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BP Oil Spill: Its impact on the Supply Chain Industry

BP Oil Spill: Its impact on the Supply Chain Industry
Currently, BP is testing a containment cap that should stop the flow of oil from its blown-out well. Although, the containment cap may not capture every last drop of oil, installing it is very necessary in order to prepare for a demanding hurricane season in the Gulf of Mexico. Furthermore, the National Oceanic and Atmospheric Administration stated that this could in fact be one of the worst hurricane seasons on record.

It is also important to note that the BP oil spill has implications for the supplier as well as risk management industry, that only time will tell. The world has a kept watchful eye on BP, due to the anguish caused by the spill to regional and local food and catering supply chains. A quiet uprising has been growing amongst these industries, which in turn, could well become the next stick with which to beat BP.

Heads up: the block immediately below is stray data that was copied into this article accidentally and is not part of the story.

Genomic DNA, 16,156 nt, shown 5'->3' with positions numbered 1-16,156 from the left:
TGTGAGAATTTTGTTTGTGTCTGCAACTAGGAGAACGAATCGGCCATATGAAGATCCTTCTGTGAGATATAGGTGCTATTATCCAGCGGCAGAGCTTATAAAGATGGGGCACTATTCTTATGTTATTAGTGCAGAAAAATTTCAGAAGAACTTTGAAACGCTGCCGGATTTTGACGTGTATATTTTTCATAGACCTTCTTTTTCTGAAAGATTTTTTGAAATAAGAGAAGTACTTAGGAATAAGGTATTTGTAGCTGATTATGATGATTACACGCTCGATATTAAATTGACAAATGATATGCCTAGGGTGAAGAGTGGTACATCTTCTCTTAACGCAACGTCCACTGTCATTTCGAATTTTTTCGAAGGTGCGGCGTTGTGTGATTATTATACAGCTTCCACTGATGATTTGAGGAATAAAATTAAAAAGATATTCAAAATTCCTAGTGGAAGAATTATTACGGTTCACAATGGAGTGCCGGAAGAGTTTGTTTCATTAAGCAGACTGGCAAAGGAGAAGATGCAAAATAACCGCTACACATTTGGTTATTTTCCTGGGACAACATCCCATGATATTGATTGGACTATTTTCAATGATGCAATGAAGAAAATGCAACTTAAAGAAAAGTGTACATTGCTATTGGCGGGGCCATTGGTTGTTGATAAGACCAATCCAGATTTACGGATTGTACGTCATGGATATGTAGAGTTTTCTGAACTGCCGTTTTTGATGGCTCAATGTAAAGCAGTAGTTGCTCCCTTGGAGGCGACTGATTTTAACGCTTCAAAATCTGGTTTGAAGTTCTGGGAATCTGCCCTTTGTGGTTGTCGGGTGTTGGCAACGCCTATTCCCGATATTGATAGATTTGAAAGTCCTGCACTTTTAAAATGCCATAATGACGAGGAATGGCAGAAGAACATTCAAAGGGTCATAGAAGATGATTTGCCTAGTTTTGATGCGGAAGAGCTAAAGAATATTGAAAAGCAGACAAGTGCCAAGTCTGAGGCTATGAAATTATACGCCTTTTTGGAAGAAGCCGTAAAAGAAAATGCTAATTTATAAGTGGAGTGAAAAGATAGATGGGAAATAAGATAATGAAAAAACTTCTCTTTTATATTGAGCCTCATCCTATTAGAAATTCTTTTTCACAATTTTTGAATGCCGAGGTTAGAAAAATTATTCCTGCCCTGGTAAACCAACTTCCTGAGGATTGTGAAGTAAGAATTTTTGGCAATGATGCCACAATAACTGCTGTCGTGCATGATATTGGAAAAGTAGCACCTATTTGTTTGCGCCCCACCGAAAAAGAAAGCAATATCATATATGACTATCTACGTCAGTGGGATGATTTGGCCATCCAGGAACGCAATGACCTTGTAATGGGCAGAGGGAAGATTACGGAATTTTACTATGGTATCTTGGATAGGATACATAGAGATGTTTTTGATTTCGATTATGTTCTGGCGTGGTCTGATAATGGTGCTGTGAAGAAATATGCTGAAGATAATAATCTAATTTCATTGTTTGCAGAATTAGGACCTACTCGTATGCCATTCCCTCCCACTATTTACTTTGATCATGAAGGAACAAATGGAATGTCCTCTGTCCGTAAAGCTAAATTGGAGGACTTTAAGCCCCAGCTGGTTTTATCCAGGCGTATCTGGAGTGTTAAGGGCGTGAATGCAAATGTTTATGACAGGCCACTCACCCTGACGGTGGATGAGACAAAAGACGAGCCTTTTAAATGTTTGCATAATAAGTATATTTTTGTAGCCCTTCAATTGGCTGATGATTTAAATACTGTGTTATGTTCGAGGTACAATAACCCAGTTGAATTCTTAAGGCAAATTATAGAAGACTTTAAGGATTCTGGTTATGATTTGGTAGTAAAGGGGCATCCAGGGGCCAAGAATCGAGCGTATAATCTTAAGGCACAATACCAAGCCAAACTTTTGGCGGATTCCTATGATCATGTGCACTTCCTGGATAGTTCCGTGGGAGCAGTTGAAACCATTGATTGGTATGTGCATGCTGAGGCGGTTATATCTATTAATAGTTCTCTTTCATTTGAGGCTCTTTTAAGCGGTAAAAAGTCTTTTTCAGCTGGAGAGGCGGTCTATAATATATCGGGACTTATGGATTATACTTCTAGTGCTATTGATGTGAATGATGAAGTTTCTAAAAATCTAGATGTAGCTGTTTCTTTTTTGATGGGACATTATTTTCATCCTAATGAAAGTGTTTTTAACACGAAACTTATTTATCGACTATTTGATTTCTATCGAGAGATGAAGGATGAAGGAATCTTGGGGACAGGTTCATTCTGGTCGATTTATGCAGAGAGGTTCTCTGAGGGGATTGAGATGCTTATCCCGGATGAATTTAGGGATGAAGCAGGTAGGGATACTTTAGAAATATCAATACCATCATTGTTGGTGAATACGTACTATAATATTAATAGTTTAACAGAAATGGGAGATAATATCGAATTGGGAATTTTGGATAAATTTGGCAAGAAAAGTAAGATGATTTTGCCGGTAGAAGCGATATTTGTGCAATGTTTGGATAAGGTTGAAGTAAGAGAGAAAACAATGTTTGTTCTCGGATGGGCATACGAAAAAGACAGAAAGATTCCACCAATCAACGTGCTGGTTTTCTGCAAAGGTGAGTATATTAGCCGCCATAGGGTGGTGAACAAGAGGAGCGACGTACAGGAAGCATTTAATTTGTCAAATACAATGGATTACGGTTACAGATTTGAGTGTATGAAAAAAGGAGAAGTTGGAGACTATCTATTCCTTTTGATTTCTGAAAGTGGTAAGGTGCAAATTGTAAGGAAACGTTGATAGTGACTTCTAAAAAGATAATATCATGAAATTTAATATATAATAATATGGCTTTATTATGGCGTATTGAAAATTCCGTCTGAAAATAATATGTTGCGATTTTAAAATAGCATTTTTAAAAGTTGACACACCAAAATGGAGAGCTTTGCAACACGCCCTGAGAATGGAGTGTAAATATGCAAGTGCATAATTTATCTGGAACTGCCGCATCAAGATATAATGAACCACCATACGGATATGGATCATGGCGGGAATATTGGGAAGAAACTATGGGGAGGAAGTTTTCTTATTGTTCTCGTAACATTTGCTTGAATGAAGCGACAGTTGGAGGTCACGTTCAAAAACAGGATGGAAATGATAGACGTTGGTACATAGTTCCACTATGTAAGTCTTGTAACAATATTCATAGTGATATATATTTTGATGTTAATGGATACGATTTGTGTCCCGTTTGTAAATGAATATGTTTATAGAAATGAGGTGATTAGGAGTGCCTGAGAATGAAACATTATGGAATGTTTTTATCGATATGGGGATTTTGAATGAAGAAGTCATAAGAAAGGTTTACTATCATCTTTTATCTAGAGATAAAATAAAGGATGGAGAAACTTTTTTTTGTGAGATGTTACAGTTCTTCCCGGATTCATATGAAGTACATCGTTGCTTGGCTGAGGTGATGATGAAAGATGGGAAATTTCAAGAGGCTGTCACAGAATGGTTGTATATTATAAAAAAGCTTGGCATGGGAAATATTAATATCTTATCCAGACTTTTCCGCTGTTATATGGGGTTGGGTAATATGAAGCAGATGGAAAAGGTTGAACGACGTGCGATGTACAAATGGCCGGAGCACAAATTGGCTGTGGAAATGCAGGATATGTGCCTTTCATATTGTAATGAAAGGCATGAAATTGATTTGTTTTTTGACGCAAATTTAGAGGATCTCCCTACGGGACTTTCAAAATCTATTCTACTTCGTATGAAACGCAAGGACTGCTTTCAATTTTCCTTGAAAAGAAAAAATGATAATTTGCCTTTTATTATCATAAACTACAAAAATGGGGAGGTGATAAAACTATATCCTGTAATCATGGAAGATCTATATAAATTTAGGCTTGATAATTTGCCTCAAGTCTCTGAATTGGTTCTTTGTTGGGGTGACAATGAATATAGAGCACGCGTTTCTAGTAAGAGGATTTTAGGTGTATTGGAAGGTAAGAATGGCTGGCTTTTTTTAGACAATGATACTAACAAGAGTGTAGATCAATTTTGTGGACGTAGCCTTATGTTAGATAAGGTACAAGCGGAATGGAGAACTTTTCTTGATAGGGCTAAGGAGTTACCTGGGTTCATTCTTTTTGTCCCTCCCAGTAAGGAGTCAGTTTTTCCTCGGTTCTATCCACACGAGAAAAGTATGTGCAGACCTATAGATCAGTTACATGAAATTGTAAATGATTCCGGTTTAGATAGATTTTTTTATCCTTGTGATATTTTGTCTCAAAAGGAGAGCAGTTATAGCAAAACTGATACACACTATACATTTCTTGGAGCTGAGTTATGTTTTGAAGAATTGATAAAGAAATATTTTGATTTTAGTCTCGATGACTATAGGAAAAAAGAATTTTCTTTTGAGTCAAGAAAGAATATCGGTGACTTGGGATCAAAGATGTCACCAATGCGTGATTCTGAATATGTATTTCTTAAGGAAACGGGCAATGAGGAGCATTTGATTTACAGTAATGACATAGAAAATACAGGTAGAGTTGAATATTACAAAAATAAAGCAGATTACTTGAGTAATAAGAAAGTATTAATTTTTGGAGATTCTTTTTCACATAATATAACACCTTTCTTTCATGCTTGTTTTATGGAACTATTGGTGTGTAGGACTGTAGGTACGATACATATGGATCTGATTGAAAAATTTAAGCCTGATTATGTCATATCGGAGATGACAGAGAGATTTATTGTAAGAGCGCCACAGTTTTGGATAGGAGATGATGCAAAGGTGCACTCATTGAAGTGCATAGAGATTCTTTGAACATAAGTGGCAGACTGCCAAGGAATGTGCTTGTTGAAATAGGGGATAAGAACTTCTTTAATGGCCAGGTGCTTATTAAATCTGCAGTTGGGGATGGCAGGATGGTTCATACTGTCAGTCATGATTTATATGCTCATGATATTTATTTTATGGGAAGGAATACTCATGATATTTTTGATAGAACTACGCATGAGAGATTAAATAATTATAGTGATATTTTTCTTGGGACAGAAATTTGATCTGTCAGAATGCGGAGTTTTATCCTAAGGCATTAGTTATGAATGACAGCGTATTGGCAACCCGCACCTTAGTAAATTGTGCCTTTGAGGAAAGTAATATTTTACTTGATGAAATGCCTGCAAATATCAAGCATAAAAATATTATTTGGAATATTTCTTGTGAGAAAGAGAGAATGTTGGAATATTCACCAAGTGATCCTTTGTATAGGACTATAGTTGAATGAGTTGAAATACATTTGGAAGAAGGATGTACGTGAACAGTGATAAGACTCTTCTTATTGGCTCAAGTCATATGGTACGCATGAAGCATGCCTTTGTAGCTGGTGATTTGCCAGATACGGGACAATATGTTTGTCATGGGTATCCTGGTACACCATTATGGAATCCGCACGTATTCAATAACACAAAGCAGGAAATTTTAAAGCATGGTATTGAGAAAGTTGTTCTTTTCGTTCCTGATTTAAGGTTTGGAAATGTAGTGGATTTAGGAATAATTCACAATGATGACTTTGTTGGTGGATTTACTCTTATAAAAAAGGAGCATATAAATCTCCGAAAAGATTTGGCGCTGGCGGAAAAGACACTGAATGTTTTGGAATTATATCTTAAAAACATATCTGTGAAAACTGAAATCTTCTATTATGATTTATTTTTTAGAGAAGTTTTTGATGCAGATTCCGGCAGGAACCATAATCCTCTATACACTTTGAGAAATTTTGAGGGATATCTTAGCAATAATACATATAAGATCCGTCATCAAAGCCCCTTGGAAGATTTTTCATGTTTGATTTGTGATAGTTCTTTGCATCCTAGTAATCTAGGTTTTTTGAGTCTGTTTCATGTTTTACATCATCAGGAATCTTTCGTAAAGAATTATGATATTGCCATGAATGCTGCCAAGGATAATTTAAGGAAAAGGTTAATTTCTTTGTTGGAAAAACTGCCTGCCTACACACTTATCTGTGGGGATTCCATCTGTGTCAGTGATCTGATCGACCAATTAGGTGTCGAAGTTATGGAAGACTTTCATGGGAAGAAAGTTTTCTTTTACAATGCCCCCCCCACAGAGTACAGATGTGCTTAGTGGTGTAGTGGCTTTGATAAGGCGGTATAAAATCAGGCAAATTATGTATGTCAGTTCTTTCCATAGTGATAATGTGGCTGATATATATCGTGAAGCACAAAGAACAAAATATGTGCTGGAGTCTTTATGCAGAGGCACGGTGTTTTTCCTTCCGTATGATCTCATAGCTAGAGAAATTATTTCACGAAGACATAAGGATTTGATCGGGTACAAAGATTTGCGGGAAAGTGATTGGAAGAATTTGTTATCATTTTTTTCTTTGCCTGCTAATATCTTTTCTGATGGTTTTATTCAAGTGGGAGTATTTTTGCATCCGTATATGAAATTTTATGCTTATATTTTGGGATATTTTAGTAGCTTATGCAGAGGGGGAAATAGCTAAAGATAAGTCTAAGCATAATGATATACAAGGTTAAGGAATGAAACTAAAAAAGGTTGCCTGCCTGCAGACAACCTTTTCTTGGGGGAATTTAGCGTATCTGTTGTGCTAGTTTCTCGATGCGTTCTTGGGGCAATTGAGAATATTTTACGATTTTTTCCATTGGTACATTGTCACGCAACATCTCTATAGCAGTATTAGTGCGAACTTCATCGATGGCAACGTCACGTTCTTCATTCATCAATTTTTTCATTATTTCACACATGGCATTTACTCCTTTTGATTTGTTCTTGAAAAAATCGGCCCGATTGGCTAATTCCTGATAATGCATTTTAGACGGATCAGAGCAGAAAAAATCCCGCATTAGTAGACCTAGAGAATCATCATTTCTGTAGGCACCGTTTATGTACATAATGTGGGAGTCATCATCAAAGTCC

According to the National Oceanic and Atmospheric Administration, 32.5 percent of the Gulf fishery is closed due to concerns over contamination from the BP oil spill. For instance, Chef Susan Spicer, a judge on TV show “Top Chef”, has even sued BP for damages to restaurants that can’t access their supplies of fresh seafood. The oil spill has not yet reached the South Atlantic Coast, however, wholesalers are fearing the worst.

Overall, BP's oil spill calamity has affected the tourism, real estate, restaurant, coastal fishing as well as the oil industries. This in turn, brings to light the fact that there is always room to improve the supplier and risk oversight and management.